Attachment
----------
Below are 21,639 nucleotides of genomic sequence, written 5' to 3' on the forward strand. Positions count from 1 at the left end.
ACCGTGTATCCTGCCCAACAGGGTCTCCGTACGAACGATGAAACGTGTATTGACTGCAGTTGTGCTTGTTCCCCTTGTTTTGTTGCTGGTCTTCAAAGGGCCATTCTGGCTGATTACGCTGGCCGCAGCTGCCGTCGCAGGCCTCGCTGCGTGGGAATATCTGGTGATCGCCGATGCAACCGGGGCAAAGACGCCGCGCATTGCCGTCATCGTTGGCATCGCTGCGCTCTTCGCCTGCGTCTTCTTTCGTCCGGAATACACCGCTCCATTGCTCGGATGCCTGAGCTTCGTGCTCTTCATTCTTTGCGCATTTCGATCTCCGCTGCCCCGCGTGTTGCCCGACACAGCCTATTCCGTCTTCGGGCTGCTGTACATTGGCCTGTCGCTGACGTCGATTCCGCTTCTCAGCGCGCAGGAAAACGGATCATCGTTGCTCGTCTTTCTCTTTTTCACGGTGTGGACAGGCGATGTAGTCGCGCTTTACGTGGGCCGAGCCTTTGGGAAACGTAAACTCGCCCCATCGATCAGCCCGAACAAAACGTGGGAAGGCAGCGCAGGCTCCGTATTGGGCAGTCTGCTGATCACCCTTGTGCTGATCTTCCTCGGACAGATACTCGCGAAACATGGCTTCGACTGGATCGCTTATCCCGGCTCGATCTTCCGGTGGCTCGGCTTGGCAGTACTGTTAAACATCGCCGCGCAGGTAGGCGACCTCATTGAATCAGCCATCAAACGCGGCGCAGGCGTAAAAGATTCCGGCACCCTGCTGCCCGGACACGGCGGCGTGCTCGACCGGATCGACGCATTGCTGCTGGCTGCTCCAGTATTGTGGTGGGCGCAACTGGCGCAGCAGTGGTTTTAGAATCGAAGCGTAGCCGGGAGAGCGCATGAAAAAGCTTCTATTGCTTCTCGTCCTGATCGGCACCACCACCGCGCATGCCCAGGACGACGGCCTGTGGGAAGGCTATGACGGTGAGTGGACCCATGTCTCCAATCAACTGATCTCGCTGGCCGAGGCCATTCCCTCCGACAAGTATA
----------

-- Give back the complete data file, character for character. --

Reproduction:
Below are 21,639 nucleotides of genomic sequence, written 5' to 3' on the forward strand. Positions count from 1 at the left end.
ACCGTGTATCCTGCCCAACAGGGTCTCCGTACGAACGATGAAACGTGTATTGACTGCAGTTGTGCTTGTTCCCCTTGTTTTGTTGCTGGTCTTCAAAGGGCCATTCTGGCTGATTACGCTGGCCGCAGCTGCCGTCGCAGGCCTCGCTGCGTGGGAATATCTGGTGATCGCCGATGCAACCGGGGCAAAGACGCCGCGCATTGCCGTCATCGTTGGCATCGCTGCGCTCTTCGCCTGCGTCTTCTTTCGTCCGGAATACACCGCTCCATTGCTCGGATGCCTGAGCTTCGTGCTCTTCATTCTTTGCGCATTTCGATCTCCGCTGCCCCGCGTGTTGCCCGACACAGCCTATTCCGTCTTCGGGCTGCTGTACATTGGCCTGTCGCTGACGTCGATTCCGCTTCTCAGCGCGCAGGAAAACGGATCATCGTTGCTCGTCTTTCTCTTTTTCACGGTGTGGACAGGCGATGTAGTCGCGCTTTACGTGGGCCGAGCCTTTGGGAAACGTAAACTCGCCCCATCGATCAGCCCGAACAAAACGTGGGAAGGCAGCGCAGGCTCCGTATTGGGCAGTCTGCTGATCACCCTTGTGCTGATCTTCCTCGGACAGATACTCGCGAAACATGGCTTCGACTGGATCGCTTATCCCGGCTCGATCTTCCGGTGGCTCGGCTTGGCAGTACTGTTAAACATCGCCGCGCAGGTAGGCGACCTCATTGAATCAGCCATCAAACGCGGCGCAGGCGTAAAAGATTCCGGCACCCTGCTGCCCGGACACGGCGGCGTGCTCGACCGGATCGACGCATTGCTGCTGGCTGCTCCAGTATTGTGGTGGGCGCAACTGGCGCAGCAGTGGTTTTAGAATCGAAGCGTAGCCGGGAGAGCGCATGAAAAAGCTTCTATTGCTTCTCGTCCTGATCGGCACCACCACCGCGCATGCCCAGGACGACGGCCTGTGGGAAGGCTATGACGGTGAGTGGACCCATGTCTCCAATCAACTGATCTCGCTGGCCGAGGCCATTCCCTCCGACAAGTATA